However, lack of funding, time constraints and interference from managers resulting in “short cuts” being made led to a watering down of the original vision of the “productive ward” scheme, UK researchers found.
“Over time we noted a shift away from a longer-term vision of empowering ward teams to take ownership”
Devised by the NHS Institute for Innovation and Improvement in England, the productive ward programme was first implemented in 2007 and went on to be rolled out across all acute hospitals backed by £50m in government funding.
The aim was to give nursing staff the tools, skills and time to make improvements in order to increase the amount of time nurses spent directly caring for patients, boost safety and reliability of care, enhance the experiences of both patients and staff, and make changes to the physical environment in hospitals to improve efficiency.
Researchers from the Florence Nightingale Faculty of Nursing and Midwifery at King’s College London, University of Surrey, University of Southampton, and University Hospital Southampton Foundation Trust set out to assess the impact of the programme more than a decade after it was introduced.
They used various research techniques to explore how the scheme evolved at six different hospitals including interviews with ward leads, staff, and senior managers, questionnaires completed by ward managers and observations on 12 wards.
Findings published in BMJ Quality & Safety suggest the productive ward scheme made a lasting difference but the extent of its impact locally depended on a range of factors including the amount of resources put into the scheme and the way in which it was implemented.
In each of the six hospitals they studied the researchers found some material aspects of the programme were still in place such as displays of ward data and safety incidents.
However, the information on show was often out of date, difficult to understand and “seemingly rarely discussed by ward teams”.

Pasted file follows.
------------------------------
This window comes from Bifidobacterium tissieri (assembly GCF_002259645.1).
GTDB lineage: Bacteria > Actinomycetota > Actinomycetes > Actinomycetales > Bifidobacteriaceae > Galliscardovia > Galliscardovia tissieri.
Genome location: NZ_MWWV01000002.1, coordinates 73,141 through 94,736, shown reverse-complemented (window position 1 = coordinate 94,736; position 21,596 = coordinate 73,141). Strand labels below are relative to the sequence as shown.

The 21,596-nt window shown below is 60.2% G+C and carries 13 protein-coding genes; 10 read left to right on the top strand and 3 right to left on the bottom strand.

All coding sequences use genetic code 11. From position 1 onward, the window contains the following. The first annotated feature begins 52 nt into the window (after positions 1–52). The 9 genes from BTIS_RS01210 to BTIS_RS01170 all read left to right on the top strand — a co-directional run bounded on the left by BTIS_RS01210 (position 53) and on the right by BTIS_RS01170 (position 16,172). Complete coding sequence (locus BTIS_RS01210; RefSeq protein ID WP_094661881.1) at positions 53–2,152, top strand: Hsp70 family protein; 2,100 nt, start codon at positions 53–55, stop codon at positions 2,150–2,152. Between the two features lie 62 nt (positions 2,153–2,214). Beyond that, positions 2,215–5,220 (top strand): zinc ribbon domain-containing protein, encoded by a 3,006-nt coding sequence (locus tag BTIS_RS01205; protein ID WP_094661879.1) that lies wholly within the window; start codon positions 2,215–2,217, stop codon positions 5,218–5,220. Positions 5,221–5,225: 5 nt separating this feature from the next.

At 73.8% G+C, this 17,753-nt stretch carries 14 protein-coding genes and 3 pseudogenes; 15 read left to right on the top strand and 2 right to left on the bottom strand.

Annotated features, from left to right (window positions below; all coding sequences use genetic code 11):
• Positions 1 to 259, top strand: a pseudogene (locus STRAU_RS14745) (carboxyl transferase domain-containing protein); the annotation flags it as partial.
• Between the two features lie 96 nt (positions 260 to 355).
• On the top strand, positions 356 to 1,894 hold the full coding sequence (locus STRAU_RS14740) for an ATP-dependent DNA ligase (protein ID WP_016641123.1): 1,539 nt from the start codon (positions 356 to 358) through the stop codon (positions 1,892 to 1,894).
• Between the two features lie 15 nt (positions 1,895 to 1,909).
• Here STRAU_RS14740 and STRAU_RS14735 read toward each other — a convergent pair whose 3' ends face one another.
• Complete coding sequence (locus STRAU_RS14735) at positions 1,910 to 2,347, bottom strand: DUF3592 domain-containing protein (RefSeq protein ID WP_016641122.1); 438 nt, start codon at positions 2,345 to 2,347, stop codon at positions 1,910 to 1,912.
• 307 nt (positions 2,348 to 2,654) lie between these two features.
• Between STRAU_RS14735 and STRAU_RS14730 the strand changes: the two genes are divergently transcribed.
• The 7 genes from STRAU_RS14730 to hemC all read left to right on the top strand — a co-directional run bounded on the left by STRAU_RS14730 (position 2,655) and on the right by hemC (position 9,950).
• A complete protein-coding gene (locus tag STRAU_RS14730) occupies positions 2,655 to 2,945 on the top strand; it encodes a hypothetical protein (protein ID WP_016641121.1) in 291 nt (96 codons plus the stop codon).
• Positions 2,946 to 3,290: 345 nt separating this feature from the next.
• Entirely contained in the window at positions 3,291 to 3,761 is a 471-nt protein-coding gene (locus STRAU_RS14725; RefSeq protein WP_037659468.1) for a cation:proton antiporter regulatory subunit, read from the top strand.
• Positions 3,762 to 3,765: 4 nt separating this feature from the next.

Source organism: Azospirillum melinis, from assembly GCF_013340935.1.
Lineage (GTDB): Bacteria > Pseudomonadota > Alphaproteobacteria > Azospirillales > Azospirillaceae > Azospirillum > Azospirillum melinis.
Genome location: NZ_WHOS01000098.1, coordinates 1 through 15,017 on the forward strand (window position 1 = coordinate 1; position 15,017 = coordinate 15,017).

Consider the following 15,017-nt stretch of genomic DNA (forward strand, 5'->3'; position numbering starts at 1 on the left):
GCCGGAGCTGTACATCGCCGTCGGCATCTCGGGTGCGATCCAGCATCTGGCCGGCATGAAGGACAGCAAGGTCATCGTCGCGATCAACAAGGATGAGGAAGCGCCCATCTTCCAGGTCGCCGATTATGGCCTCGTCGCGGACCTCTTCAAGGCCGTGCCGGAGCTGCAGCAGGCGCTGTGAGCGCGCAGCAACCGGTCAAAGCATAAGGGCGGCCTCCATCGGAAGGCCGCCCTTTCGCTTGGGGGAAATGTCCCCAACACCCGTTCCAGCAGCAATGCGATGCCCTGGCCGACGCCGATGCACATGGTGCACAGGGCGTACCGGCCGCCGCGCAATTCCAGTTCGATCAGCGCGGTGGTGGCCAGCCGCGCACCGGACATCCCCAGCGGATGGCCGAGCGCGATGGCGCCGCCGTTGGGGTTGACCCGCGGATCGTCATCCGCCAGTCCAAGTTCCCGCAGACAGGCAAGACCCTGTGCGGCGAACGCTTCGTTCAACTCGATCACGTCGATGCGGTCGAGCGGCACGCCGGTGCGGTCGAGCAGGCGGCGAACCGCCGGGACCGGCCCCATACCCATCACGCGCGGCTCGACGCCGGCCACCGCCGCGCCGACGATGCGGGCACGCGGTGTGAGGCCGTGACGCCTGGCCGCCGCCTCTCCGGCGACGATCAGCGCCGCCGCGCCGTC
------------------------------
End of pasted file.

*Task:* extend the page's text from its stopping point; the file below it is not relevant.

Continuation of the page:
When it came to how the programme had influenced the way things were done, they found some specific practices that stemmed from the programme, such as systems for flagging up patients who had missed observations, were still in place on all 12 of the wards they visited.
However, three elements appeared to have fallen by the wayside entirely and were not evident on any of the wards. These included displaying a “ward vision” and an up-to-date chart setting out how often executive and senior staff would visit the ward to check on progress.
Ward managers reported several other standardised procedures were still in place such as equipment being in the right place and ready to use.
While productive ward resources and guidance were now “rarely used”, the study found those who had been actively involved in implementing the programme continued to deploy learning and key messages they had picked up such as a “plan-do-study-act” approach to improvement, having a “lean” mindset to reducing waste and improving patient flow, and the need to give ward staff a bigger say in quality improvement work.
Meanwhile, there was evidence the programme had helped boost quality improvement capabilities within hospitals as a whole.
Two hospital-wide quality improvement programmes – at least in part based on the productive ward scheme – were still in place while support and training based on the scheme was on offer to staff in three out of the six hospitals studied.
At one hospital the programme had led to the creation of a new “head of nursing for quality improvement” role and a central quality improvement team who delivered training.
Overall, the research team concluded the programme had brought about tangible and lasting change at two out of the six hospitals going on to become part of the day-to-day routine.